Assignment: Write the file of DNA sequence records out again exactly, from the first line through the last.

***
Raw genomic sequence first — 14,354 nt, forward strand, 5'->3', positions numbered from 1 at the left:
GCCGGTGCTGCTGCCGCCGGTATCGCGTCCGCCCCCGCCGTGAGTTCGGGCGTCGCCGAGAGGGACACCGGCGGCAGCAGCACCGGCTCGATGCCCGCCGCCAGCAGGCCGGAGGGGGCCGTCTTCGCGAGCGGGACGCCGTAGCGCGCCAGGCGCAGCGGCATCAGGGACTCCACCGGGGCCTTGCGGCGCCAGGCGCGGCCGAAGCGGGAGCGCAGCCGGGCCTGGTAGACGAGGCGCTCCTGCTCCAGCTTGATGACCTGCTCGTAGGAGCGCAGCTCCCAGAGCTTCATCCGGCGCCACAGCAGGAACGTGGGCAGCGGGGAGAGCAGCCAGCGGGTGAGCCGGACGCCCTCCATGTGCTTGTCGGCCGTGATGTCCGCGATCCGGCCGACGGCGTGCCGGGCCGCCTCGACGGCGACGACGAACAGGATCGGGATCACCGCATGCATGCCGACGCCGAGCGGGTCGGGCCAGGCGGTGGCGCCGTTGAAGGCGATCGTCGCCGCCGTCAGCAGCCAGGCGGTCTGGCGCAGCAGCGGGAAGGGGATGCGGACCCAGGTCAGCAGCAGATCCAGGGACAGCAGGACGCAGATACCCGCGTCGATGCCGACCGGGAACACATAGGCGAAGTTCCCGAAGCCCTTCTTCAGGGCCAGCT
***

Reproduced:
Raw genomic sequence first — 14,354 nt, forward strand, 5'->3', positions numbered from 1 at the left:
GCCGGTGCTGCTGCCGCCGGTATCGCGTCCGCCCCCGCCGTGAGTTCGGGCGTCGCCGAGAGGGACACCGGCGGCAGCAGCACCGGCTCGATGCCCGCCGCCAGCAGGCCGGAGGGGGCCGTCTTCGCGAGCGGGACGCCGTAGCGCGCCAGGCGCAGCGGCATCAGGGACTCCACCGGGGCCTTGCGGCGCCAGGCGCGGCCGAAGCGGGAGCGCAGCCGGGCCTGGTAGACGAGGCGCTCCTGCTCCAGCTTGATGACCTGCTCGTAGGAGCGCAGCTCCCAGAGCTTCATCCGGCGCCACAGCAGGAACGTGGGCAGCGGGGAGAGCAGCCAGCGGGTGAGCCGGACGCCCTCCATGTGCTTGTCGGCCGTGATGTCCGCGATCCGGCCGACGGCGTGCCGGGCCGCCTCGACGGCGACGACGAACAGGATCGGGATCACCGCATGCATGCCGACGCCGAGCGGGTCGGGCCAGGCGGTGGCGCCGTTGAAGGCGATCGTCGCCGCCGTCAGCAGCCAGGCGGTCTGGCGCAGCAGCGGGAAGGGGATGCGGACCCAGGTCAGCAGCAGATCCAGGGACAGCAGGACGCAGATACCCGCGTCGATGCCGACCGGGAACACATAGGCGAAGTTCCCGAAGCCCTTCTTCAGGGCCAGCT